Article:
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February 15, 2005

BehindTheMedspeak: Are older doctors dangerous?


Today's USA Today greeted me with a story by Liz Szabo headlined, "Older Doctors Try To Keep Up."

The gist of the article is that older is not better when it comes to your doctor.

For example, in a 2000 study of heart attack victims, mortality rates rose 1% for every two years since a patient's doctor graduated from medical school.

The newspaper's story is based on the results of a new study reported in today's Annals of Internal Medicine.


Should I hang up my stethoscope, I wonder?

As regards the practice of anesthesiology, the issue of knowledge v experience is a most interesting one.

Not only because an anesthesiologist's error can kill you, rather than simply keep you from getting better quite as quickly.

The way I look at it, I never knew more anesthesia-related information than on the day I took my oral anesthesiology board examination, way back in the early years of the last century.

But my experience now, after more than 25,000 anesthetics given (and still without ever having been sued, knock on wood), is immensely greater than when I was a board-certified smartypants–neophyte.

I can solve problems now without even having to think about them, because I've seen them before: recognition is 9/10 of remedy, is how I put it.

So, all things considered, I think a person is safer going under now with me at the anesthesia machine controls than back in the day.

But then, I'm sure I'll say the same thing when I'm walking into walls instead of through doorways.

Here's the thought–provoking USA Today story.

    Older Doctors Try To Keep Up

    Older doctors are less likely to practice according to the latest medical standards than physicians fresh out of school, according to an analysis in today's Annals of Internal Medicine.

    Researchers who reviewed 59 previously published studies were surprised to see that more than 70% showed declines in performance over time, says the lead author, Niteesh Choudhry, a Harvard Medical School instructor.

    In a 2000 study of heart attack patients, for example, mortality rates rose by 1% for every two years since a patient's doctor graduated from medical school.

    The problem is not aging but the challenge of keeping up to date with rapidly evolving medical science, Choudhry says.

    Traditionally, older doctors based decisions largely on training and experience.

    Younger physicians are being trained to practice "evidence-based medicine," in which they prescribe drugs and treatments that reflect the results of large clinical trials.

    Younger doctors also are often more comfortable searching the Internet and using handheld computers and electronic medical records, which can remind doctors about routine screening tests or flag drug interactions.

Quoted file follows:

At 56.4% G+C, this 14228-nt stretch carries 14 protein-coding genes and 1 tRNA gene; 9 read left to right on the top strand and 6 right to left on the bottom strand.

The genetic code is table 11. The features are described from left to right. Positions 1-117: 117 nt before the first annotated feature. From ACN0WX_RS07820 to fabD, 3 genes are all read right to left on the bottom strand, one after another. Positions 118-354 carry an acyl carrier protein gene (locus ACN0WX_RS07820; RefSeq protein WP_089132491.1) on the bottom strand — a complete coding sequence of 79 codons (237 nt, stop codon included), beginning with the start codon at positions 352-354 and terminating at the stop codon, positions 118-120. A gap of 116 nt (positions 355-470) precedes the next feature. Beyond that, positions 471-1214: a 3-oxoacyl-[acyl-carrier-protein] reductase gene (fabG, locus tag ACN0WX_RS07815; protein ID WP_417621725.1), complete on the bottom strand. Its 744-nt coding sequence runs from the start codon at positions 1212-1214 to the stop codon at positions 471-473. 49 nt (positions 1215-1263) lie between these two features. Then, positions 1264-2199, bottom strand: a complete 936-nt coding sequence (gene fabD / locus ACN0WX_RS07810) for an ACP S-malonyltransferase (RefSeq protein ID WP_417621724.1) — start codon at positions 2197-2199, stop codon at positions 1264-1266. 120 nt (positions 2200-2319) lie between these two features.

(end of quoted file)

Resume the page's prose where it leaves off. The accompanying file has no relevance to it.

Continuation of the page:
In some cases, younger doctors also must meet more rigorous standards.

    In the field of internal medicine, which is the specialty that deals with adults, only doctors initially certified since 1990 are required to take additional board exams every few years.

    Doctors certified before then are exempt.

    Older physicians have a wealth of experience that younger ones lack, Choudhry acknowledges.

    Older doctors also might have strong relationships with longtime patients.

    None of the studies in his analysis asked patients whether they were happy with their care, he noted.

    Yet Mary Frank, president of the American Academy of Family Physicians, says the article shows that the medical profession needs to find better ways to help doctors stay current.

    The study also shows that doctors should evaluate their own work, says Maureen Padden, an AAFP board member who practices at Naval Hospital Camp Lejeune in North Carolina.

    "This is the future of medicine," Padden says.

    "Medicine has got to move into the next generation, with lifelong learning, lifelong self-assessment and lifelong improvement."

February 15, 2005 at 12:01 PM | Permalink


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Gotta tellya, Joe, the thought of going under for surgery scares the hell out of me -- but if I had my choice of anesthesiologist, you'd be #1 with a bullet: it's pretty obvious that in addition to lots of experience, you keep up with developments in the field. And I'll bet that a lot of other doctors are like that too, just by their nature.

But I've often wondered how many doctors, having graduated from med school in, say, 1980, and settled into private practice in Smallville, Kansas, are still practicing medicine as it was practiced 25 years ago?

Posted by: Craig | Feb 17, 2005 3:18:18 PM

It's not your age alone that counts.
Saturday last, the NYT had an article about a 73 year old man running marathons in less than 3 hours. I recently watched 74 year old Lorin Maazel conduct the NY Philharmonic with over 100 musicians on the stage. I'm years younger and wonder where his stamina comes from.
Yes, there are competency issues that our current licensing systems do not adequately address, but they exist in physicians of all ages.
See recent posts on my weblog under "Physician Competency" (Feb 11th), and "Working to Seventy" (Feb 15th).

Posted by: Ivo Drury | Feb 15, 2005 10:10:04 PM

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